That leads to the other half of this problem: NIL is completely out of control, too.

The original intent of NIL was to allow players to profit off of name, image and likeness. If they want to sign endorsement deals, they can. If they want to start a YouTube channel and make money off it, or a TikTok account, they can do that. They can sign autographs and make money. They are allowed to profit off of the fact that they are college football players.

It’s Bijan Robinson signing an endorsement deal with a company that makes dijon mustard. It’s Jalin Hyatt signing an endorsement deal with Hyatt Hotels. Stuff like that; corporate endorsements.

But what we have now is these NIL collectives that essentially serve as the payroll department for major college football programs. It’s a bunch of wealthy donors who got together and said, “We’re going to buy recruits.” NIL collectives are not corporate sponsorships, they’re not product endorsement deals; they’re literally just people who have volunteered to foot the recruiting bill for their favorite college football team. The can in theory provide the entire roster of a program with a base salary, and a lot of them do. This is completely against the spirit of what NIL was originally intended to allow–again, corporate sponsorships and product endorsements, things of that nature.

So this is completely separate from the athletic department; it’s completely separate from the team. Recruiting is now based almost entirely on the generosity of a program’s fanbase. Private citizens who are not at all affiliated with the university or the football team have essentially become the main drivers in college football recruiting now.

This is not what NIL was supposed to become.

Coaches and athletic departments play almost a trivial role in college football recruiting now. They can roll out the red carpet for a kid, come up with a detailed and comprehensive plan of how they’re going to develop that kid and get him ready for the NFL, bond with both the kid and his parents–and then some other school with a massive NIL warchest can swoop in and make the kid an offer he can’t refuse and steal him away. It’s almost entirely out of the coaches’ hands now.

There are vast disparities in player base salary from program to program, and it’s all based on how much money each program’s boosters are ponying up for the NIL warchest. If you have generous boosters, your program can offer a higher base salary to your players. If you don’t have a well-funded NIL collective, you’re basically shit out of luck. You are in trouble.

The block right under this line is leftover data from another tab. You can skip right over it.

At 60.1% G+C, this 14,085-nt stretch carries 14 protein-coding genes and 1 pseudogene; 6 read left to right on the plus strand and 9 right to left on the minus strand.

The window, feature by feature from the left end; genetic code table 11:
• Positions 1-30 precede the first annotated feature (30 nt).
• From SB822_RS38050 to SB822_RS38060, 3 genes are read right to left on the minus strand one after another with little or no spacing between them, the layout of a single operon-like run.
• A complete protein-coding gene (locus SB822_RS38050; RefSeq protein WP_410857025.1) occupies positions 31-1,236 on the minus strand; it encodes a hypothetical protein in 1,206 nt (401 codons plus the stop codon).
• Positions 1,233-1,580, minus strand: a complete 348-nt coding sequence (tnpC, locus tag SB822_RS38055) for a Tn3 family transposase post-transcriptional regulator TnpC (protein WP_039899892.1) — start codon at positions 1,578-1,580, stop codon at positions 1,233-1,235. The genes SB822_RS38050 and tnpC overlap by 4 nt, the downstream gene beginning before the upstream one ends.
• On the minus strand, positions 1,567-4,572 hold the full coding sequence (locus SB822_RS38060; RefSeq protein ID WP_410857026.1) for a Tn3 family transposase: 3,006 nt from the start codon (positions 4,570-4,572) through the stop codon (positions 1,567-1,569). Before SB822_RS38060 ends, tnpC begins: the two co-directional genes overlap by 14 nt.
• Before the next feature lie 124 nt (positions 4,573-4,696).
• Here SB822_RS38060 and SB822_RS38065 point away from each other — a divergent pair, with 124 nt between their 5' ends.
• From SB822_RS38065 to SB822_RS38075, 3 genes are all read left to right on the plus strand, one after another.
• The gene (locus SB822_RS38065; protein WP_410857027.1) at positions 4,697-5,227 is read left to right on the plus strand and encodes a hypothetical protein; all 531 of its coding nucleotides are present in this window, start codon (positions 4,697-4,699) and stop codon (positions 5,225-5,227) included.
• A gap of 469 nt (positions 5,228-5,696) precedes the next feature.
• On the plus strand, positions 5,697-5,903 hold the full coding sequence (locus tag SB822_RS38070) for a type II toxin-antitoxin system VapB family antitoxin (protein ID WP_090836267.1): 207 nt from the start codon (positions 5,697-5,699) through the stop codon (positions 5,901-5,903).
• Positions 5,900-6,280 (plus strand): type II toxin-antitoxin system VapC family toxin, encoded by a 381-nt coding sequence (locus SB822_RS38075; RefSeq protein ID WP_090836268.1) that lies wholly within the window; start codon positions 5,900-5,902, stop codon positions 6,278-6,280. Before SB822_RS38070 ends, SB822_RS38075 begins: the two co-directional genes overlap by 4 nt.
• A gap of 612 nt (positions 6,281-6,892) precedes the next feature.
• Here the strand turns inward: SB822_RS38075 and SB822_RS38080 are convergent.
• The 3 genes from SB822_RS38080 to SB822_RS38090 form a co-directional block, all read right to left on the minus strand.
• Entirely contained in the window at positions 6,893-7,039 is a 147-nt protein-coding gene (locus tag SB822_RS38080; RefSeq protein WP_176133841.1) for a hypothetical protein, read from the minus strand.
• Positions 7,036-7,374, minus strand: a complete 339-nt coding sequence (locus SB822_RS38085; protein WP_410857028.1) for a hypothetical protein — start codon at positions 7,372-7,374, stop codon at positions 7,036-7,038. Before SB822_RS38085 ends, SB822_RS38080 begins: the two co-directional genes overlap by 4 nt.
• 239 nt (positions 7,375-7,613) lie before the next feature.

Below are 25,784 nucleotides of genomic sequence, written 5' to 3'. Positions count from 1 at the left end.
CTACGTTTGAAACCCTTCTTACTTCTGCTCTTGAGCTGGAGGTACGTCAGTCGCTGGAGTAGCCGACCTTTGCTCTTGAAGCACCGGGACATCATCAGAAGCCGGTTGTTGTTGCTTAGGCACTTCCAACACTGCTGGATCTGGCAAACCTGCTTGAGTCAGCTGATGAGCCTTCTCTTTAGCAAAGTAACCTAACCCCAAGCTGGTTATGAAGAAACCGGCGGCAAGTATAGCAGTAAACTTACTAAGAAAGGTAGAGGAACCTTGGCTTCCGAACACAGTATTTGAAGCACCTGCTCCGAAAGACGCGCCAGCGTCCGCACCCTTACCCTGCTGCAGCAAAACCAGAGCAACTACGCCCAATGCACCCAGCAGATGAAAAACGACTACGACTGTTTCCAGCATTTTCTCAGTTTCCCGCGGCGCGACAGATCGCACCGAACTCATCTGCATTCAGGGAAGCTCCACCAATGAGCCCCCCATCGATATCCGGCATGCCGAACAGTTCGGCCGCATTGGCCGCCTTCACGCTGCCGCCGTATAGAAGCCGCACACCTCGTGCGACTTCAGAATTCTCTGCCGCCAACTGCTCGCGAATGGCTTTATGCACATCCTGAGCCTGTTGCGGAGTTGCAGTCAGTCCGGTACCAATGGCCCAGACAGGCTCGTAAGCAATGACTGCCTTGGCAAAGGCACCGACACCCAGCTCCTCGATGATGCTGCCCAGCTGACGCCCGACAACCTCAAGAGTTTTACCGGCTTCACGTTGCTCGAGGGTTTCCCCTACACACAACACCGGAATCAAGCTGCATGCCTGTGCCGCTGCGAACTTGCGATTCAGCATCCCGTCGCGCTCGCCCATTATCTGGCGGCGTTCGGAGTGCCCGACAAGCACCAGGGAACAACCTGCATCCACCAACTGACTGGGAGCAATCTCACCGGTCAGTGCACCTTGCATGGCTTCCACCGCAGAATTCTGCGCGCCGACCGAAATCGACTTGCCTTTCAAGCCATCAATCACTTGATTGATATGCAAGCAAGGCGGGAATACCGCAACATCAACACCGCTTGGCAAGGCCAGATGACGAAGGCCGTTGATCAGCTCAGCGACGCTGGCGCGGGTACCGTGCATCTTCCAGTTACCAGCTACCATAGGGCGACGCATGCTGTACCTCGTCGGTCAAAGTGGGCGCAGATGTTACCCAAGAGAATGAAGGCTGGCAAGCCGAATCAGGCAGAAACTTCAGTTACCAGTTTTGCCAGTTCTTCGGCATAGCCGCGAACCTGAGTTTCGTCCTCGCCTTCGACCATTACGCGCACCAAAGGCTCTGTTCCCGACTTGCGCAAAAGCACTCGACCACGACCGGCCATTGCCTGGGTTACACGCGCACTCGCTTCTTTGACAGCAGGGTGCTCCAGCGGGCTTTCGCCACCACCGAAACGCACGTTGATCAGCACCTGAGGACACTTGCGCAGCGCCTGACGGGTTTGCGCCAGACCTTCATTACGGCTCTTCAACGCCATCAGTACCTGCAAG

I’m not naive enough to think that this wasn’t happening before NIL was legalized. But it was against the rules so it was a lot less common. And if you operated like that, you ran the risk of getting caught and getting in big trouble.

We are now in a situation where the schools with well-funded NIL collectives are basically like vultures perpetually circling the smaller schools, looking to lure players away with promises of more money.

Washington State head coach Jake Dickert describes what it’s like:

The vultures are always circling now.

The players on your team are being actively recruited by other programs, at all times. No program is safe, really. Coaches are probably now in constant fear that their players are being lured away.

And none of it is against the rules.

I feel like the NCAA doesn’t give a shit anymore because basically the sole reason for their existence for many, many decades was to ensure college athletes don’t make any money. Once NIL got legalized, the NCAA’s raison d’être disappeared, and I feel like they are basically in a spiteful, live-and-let-die mode now: “Fine, you wanted this, now deal with it. Enjoy.”

Look, I’ve been critical of the NCAA. I have even said the Power Five conferences–possibly even the G5 conferences, too–should just break away from the NCAA and form their own “league” with a rotating commissioner, and a board of directors. I still think that might be the best move over the long term. I don’t know.

But until that happens, the NCAA has to at least try to take on the role over overarching governing body. It’s clear right now that nobody is in charge. There is nobody overseeing this whole thing, nobody regulating it at all.

Somebody needs to step in here and lay down the law, because what we have now is anarchy. It’s the wild west out there.

We’ve got player empowerment run amok, and now we have booster empowerment run amok. It’s a perfect storm of disaster.